Tim Entwisle

About Tim Entwisle

Dr Tim Entwisle is a scientist and scientific communicator with a broad interest in plants, science and gardens, and Director & Chief Executive of Royal Botanic Gardens Victoria. Previously he was Director of Conservation, Living Collections & Estates at Royal Botanic Gardens Kew and prior to that, Director of Sydney’s Royal Botanic Gardens for eight years. Read Tim's full blog at Talking Plants

Cracking the Saxifraga crust

Let loose into the rock garden at La Thomasia, the alpine annexe of Musée et Jardins Botaniques Cantonaux in Switzerland, it was difficult to stay tuned to the expert commentary with so many flowers to peer at and photograph. The saxifrages particularly caught my eye but I did pick up a mention of them being an ‘air conditioning plant’ … or maybe an ‘air conditioned plant’. Continue reading

Can bald cypress breathe through its knobbly knees?

Today I’m in an investigative mood – do bald cypresses breath through their knees? This was a question posed to me by our Melbourne Gardens Senior Curator of Horticulture, Peter Symes. Below is a cypress knee in Melbourne, and a collection (a ‘knobble’ perhaps) of knees at the South China Botanical Garden in Guangzhou (taken during a visit in 2009). Continue reading

The exotic gardens and culture of Spain

On my first visit to Spain, I ran around madly photographing Mediterranean herbs and flowers I’d seen in gardens but not in nature, stunning garden landscapes, and everything washed in that sunlight that has besotted so many artists over the years. What a place! I can’t wait to return to Spain in May next year to lead Australians Studying Abroad’s Gardens in Spanish Culture tour. Continue reading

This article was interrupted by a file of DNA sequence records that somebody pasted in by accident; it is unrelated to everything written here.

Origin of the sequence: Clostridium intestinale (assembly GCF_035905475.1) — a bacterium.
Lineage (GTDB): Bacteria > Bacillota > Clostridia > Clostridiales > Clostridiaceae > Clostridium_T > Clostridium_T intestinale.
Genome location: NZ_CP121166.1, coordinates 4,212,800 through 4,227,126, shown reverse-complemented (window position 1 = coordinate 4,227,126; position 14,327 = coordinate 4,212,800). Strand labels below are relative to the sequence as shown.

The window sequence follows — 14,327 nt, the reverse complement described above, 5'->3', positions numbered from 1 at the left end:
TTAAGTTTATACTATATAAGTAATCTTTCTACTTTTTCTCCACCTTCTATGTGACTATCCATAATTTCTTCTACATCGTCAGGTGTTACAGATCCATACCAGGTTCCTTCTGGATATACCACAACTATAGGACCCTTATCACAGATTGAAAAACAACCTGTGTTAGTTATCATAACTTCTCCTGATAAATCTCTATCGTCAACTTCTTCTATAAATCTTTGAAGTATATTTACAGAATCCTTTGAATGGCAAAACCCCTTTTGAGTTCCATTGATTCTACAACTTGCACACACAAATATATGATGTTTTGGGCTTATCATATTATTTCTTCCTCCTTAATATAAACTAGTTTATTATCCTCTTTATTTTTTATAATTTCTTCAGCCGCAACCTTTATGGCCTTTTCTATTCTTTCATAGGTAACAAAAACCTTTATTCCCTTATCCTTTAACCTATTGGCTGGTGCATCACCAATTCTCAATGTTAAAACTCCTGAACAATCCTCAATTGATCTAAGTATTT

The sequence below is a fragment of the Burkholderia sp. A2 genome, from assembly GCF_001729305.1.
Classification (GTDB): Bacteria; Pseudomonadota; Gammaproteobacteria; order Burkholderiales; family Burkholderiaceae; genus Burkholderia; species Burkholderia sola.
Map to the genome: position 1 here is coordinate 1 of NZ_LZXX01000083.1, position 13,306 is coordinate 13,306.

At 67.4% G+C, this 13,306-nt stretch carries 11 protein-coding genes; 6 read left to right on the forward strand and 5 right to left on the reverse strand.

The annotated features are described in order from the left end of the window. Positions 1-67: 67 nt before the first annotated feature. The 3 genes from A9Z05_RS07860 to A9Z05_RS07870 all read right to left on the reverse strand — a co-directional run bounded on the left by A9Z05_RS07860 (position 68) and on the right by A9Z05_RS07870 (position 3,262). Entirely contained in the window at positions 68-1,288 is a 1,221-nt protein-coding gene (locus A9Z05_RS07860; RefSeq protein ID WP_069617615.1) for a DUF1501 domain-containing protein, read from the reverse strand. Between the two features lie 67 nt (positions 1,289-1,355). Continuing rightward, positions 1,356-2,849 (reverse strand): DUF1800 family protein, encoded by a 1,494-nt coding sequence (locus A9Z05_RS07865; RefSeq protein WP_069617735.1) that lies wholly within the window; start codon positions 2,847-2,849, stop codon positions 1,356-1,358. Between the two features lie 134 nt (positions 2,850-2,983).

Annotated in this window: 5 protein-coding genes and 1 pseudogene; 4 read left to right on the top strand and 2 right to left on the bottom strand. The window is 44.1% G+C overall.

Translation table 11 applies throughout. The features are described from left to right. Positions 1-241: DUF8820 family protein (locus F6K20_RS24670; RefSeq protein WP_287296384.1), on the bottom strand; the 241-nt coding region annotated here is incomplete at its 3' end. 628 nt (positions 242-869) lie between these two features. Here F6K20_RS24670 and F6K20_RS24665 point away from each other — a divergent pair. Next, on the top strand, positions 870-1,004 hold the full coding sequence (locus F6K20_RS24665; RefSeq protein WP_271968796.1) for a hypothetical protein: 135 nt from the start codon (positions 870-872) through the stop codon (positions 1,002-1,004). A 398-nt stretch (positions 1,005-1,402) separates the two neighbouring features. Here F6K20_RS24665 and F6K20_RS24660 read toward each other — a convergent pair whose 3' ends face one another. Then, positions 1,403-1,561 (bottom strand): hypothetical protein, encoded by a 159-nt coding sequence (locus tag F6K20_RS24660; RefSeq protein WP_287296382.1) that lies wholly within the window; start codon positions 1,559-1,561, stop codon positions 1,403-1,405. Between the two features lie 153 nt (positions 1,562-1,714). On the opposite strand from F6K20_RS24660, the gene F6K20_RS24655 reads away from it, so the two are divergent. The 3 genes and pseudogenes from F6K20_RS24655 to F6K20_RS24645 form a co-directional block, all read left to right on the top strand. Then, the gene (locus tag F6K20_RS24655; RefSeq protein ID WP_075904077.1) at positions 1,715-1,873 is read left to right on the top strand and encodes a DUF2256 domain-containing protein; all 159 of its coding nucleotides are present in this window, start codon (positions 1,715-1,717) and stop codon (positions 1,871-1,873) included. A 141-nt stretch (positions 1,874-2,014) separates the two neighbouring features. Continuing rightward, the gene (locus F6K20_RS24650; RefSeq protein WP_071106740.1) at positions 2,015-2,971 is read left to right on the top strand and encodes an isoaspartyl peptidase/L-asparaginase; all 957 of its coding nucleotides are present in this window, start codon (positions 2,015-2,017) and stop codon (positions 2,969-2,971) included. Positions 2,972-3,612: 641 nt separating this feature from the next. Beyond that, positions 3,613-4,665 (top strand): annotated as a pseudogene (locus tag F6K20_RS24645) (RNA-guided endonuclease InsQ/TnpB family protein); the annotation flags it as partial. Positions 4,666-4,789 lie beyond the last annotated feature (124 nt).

Australian nonsmoking plant

Native Tobacco grows in rocky places throughout the eastern two-thirds of New South Wales and all but the north-central chunk of Victoria, in the Arid and Home Gardens at Cranbourne Gardens, and at least temporarily in my front garden at home. Continue reading

Meet our Papuan heath family member

This rather exotic heath, with flowers and fruits like a pumped-up blueberry, is four years old. It was propagated from a cutting by our nursery horticulturist Dermot Molloy. Until a month or so ago we hadn’t confirmed its species name, although we knew it was a Papua New Guinean member of the heath family and, we were pretty sure, in the genus Dimorphanthera. Continue reading

A possible cancer cure tree; only 4000 left in wild

It’s a happy person that doesn’t have cancer. And it’s a Happy Tree that might provide one of the cures for cancers. Camtothecin was discovered by western medicine in the 1950s, when it was extracted from what we call the Happy Tree, from the Chinese name Xi Shu. Botanically it’s known as Camtotheca acuminata, one of two species in the genus Camtotheca – a name that translates as ‘curved sheath’, a possible reference to the miniature banana-like fruits. Continue reading